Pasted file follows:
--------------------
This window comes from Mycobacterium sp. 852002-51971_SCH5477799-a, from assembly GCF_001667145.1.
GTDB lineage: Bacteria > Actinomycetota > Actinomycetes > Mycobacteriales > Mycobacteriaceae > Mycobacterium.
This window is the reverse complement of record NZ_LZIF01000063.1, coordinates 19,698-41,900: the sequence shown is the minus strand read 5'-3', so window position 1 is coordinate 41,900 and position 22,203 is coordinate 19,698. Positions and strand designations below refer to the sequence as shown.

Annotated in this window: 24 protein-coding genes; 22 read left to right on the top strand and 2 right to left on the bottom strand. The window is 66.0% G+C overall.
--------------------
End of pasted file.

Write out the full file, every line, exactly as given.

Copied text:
This window comes from Mycobacterium sp. 852002-51971_SCH5477799-a, from assembly GCF_001667145.1.
GTDB lineage: Bacteria > Actinomycetota > Actinomycetes > Mycobacteriales > Mycobacteriaceae > Mycobacterium.
This window is the reverse complement of record NZ_LZIF01000063.1, coordinates 19,698-41,900: the sequence shown is the minus strand read 5'-3', so window position 1 is coordinate 41,900 and position 22,203 is coordinate 19,698. Positions and strand designations below refer to the sequence as shown.

Annotated in this window: 24 protein-coding genes; 22 read left to right on the top strand and 2 right to left on the bottom strand. The window is 66.0% G+C overall.